[Eighth audience question]

Who from the people from higher up stopped from speaking? Well, first of all, we don’t know if anyone from higher up did it, but let’s say they did. There’s plenty people who’s speaking and plenty of activists that keep speaking. There has been repression here, like Black Panther leaders were killed - it’s not zero, but the idea that we face the kind of repression that keeps us from speaking up, I don’t think it’s to be taken seriously when you think about what’s faced by other people who do speak up.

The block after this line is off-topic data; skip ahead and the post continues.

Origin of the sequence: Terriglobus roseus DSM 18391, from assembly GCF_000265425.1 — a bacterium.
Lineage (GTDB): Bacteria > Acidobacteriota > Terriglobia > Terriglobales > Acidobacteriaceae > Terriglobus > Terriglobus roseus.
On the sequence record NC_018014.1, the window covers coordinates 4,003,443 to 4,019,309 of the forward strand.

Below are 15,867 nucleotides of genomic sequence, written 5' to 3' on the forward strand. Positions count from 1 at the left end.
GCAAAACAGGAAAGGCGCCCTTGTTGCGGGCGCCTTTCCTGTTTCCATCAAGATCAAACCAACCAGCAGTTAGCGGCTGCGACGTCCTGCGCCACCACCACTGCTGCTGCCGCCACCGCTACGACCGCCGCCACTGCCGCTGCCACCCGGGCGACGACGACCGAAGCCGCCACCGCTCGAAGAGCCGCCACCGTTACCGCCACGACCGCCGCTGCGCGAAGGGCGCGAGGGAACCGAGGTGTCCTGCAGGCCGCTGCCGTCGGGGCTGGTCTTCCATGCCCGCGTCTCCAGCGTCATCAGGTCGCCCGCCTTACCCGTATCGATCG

So your point is that the government is trying to keep us disempowered so the game goes on to two parties and it’s not really democratic. I think there’s something right about what you’re saying, but if you don’t mind me saying so, I think you’re being caught up in the propaganda system. It’s not the government doing this - the government is a reflection of private power. There’s been a huge propaganda campaign in the last fifty years on the part of a very class-conscious business community, who are kind enough to tell us what they’re doing, namely fighting the everlasting battle for the minds of men and indoctrinating people with a capitalist story and so on and so forth. That’s what the huge public relations industry is about, and they definitely have the goals that you’re mentioning, and indeed one of their goals is to make us hate the government. Now there’s plenty wrong with the government and they’d love you to blame everything on the government. But the reason why they want you to hate the government, the reason why they’re building up this sense of anti-politics, like let’s get rid of schools and public health systems and everything else, it’s because they’d like you to blame it on the government and not look and see where power is, namely the Fortune 500.